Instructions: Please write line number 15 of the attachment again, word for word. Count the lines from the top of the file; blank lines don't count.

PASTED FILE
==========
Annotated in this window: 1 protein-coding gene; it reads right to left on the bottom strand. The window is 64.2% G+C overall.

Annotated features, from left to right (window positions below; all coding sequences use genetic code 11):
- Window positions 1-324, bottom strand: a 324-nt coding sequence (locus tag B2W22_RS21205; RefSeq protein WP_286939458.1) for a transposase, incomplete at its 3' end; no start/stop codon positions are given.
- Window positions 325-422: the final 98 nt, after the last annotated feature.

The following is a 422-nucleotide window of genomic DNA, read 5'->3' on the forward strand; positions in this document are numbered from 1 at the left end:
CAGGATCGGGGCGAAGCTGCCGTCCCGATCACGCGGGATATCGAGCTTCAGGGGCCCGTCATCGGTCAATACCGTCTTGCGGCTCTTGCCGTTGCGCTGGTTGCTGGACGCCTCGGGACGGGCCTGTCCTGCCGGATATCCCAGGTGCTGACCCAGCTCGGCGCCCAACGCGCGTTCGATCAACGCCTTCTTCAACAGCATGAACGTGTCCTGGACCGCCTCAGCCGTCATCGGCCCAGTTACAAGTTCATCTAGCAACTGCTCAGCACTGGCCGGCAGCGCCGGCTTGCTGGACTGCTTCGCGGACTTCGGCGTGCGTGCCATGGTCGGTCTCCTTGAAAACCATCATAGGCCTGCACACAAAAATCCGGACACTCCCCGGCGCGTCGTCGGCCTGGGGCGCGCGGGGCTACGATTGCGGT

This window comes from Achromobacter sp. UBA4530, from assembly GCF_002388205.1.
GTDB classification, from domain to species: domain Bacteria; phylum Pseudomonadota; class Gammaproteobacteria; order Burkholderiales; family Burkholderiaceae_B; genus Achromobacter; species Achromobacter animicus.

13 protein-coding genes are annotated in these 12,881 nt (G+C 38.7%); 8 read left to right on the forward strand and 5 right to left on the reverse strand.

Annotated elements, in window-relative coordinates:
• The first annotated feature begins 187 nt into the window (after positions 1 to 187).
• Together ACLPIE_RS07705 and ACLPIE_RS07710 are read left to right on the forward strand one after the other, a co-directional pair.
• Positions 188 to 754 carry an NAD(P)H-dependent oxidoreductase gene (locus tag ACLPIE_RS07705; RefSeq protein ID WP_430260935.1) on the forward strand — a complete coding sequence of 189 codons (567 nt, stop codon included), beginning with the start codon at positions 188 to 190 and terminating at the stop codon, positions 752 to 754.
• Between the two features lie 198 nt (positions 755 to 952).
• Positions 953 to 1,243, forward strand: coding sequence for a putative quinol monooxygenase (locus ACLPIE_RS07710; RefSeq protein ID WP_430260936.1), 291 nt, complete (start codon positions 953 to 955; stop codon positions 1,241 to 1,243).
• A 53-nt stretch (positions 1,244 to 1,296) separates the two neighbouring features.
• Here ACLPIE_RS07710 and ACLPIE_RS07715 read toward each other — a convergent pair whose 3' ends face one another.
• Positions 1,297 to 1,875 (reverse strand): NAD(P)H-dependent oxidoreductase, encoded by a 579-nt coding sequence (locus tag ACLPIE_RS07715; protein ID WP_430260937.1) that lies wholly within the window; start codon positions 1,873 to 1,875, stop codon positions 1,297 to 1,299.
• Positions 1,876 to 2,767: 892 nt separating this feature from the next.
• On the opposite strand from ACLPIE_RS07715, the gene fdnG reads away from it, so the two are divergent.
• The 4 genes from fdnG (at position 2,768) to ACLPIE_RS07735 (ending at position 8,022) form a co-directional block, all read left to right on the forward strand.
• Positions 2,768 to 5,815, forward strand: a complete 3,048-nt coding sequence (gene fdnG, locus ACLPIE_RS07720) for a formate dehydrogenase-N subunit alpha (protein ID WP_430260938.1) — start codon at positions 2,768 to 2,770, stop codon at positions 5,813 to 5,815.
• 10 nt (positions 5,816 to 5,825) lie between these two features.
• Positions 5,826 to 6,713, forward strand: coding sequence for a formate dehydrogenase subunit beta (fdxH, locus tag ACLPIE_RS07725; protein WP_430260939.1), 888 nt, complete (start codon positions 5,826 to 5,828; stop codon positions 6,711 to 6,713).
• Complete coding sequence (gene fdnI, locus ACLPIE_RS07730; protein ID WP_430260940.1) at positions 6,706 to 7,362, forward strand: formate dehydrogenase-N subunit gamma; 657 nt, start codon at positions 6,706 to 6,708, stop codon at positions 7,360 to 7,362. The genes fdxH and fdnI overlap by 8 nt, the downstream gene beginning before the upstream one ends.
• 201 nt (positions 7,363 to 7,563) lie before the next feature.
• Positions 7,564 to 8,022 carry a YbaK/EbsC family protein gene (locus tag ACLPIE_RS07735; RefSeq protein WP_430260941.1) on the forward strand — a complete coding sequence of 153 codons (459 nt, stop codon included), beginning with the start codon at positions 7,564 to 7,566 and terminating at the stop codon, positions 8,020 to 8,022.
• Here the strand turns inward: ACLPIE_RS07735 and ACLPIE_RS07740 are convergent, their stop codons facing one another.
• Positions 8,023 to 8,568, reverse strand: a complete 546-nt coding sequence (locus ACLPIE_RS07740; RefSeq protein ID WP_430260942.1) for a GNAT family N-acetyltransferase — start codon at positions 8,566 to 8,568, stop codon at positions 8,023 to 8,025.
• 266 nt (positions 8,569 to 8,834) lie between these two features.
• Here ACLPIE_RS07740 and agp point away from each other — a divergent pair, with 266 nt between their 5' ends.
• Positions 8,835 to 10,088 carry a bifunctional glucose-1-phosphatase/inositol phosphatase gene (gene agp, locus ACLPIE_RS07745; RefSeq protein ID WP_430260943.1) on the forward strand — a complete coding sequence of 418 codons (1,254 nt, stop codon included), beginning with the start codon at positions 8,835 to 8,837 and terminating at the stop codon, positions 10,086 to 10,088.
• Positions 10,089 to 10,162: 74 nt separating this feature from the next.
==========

• Positions 953 to 1,243, forward strand: coding sequence for a putative quinol monooxygenase (locus ACLPIE_RS07710; RefSeq protein ID WP_430260936.1), 291 nt, complete (start codon positions 953 to 955; stop codon positions 1,241 to 1,243).